Educators and the parents of Arab students gathered on Tuesday to protest the Democratic Union Party (PYD) imposing a Kurdish curriculum on schools in the Ghurayan neighborhood south of Hassakeh city.
According to pro-regime media sources, principal, administrative and teaching staff of 10 primary and elementary schools and a number of students’ parents carried out a sit-in in front of the mosque in the Ghurayan neighborhood in Hassakeh.
According to reports, the demonstrators came out to protest the Kurdish Asayish (security) militia closing the schools in the neighborhood and imposing the Kurdish Autonomous Administration’s curriculum in the schools.
The protestors raised banners denouncing the Kurdish curriculum and demanded the Arabic language curriculum be taught in the schools, also calling for the departure of the Kurdish militants from the Ghurayan neighborhood.
Local sources said that officials loyal to the Assad regime send their children to private Syriac schools affiliated to the church in the Nazareth neighborhood. Those schools follow the curriculum set forth by the Ministry of Education, while children from lower-income families and the rural population are forced to attend schools teaching the Kurdish-imposed curricula.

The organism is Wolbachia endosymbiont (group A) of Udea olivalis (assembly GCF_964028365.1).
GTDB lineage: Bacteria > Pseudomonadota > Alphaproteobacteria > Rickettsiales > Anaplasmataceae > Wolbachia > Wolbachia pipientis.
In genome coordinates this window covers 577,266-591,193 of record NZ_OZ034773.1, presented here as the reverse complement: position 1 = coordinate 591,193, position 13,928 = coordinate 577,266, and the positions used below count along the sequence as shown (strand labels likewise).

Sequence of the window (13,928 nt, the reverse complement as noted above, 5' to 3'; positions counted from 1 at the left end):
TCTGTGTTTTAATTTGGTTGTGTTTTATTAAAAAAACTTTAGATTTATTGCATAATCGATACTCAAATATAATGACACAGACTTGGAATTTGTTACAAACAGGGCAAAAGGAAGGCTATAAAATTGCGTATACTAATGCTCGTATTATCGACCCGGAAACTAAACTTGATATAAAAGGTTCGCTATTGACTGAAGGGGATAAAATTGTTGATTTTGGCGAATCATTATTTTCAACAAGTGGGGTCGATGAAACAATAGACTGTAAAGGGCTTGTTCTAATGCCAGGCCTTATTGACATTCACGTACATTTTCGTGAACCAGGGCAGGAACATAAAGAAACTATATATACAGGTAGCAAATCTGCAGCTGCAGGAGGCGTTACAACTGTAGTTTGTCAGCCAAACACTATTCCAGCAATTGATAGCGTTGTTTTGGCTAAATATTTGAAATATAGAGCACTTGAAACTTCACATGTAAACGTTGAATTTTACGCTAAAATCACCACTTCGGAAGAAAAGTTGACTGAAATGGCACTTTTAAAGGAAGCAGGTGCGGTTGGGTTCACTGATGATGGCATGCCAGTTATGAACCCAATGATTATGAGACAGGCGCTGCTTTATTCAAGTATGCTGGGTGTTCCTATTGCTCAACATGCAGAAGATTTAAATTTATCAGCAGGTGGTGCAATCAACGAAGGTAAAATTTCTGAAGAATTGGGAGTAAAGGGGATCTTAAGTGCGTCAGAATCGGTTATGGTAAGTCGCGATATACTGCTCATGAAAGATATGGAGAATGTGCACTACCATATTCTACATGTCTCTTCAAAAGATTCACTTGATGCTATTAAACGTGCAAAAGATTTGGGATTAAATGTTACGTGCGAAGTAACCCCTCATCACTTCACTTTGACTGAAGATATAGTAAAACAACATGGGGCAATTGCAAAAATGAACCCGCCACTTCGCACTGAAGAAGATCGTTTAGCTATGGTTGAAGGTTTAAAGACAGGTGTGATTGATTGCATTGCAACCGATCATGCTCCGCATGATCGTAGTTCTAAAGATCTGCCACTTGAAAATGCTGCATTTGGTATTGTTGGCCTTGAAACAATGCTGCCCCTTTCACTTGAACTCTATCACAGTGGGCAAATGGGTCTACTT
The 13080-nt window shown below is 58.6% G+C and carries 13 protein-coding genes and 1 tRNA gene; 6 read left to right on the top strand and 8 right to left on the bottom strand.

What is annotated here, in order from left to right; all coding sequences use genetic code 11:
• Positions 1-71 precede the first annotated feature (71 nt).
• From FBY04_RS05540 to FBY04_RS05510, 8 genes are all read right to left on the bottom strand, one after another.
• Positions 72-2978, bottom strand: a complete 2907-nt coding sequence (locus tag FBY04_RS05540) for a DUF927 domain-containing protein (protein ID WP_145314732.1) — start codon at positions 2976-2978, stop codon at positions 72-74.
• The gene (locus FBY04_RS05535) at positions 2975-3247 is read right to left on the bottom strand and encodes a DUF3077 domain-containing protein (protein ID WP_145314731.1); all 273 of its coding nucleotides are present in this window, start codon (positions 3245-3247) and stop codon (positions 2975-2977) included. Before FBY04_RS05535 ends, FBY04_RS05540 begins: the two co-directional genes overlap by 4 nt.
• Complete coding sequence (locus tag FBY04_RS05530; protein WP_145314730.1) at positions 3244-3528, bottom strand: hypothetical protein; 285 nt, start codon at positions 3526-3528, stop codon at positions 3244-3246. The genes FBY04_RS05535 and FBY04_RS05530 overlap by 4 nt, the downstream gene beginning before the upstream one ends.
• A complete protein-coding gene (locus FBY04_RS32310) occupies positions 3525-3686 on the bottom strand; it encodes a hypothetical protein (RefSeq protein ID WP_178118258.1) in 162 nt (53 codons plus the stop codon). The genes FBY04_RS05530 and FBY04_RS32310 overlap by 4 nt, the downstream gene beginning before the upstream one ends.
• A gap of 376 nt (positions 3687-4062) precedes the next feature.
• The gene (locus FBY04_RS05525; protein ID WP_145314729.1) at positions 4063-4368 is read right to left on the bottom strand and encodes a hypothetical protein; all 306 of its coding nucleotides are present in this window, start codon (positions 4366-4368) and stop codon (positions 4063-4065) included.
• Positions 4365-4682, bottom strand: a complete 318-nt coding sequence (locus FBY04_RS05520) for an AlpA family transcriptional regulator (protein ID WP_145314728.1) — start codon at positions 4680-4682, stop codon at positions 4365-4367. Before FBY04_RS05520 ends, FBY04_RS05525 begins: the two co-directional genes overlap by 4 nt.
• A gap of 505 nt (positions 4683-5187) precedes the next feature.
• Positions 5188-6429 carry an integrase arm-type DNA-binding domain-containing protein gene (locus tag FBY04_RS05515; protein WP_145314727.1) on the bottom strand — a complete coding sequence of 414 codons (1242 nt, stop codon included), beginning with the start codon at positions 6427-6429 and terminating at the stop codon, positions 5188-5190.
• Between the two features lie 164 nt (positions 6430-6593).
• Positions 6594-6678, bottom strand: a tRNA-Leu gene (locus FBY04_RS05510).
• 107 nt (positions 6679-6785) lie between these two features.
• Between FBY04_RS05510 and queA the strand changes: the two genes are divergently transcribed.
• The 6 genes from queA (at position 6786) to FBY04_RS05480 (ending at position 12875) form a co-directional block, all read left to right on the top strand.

According to the sources, the PYD administration asked tribal figures and the Arab Tribal Council to negotiate with the teaching staff in the 10 schools in Ghurayan to avoid a direct clash between its members and the protesters. The neighborhood is known as a former resistance stronghold and was the last place in the Jazira region to lower the revolution flag in September 2014.
In related news, hundreds of students from Qamishli city held a sit-in early this month in front of the local United Nations building to protest the PYD’s decision to prevent private lessons and close down private educational institutions. The closures and restrictions come ahead of the PYD’s plan to introduce its curricula in secondary schools with the start of the next school year.
The regime and the PYD are both struggling to impose their ideologically saturated curricula on Syrian children and youths in the Jazira region. The PYD has tried to impose its Kurdish curriculum on schools in areas under its control while the regime continues to teach the Ministry of Education’s curriculum in the cities of Hassakeh, Qamishli and some surrounding villages.
This article was edited by The Syrian Observer. Responsibility for the information and views set out in this article lies entirely with the author.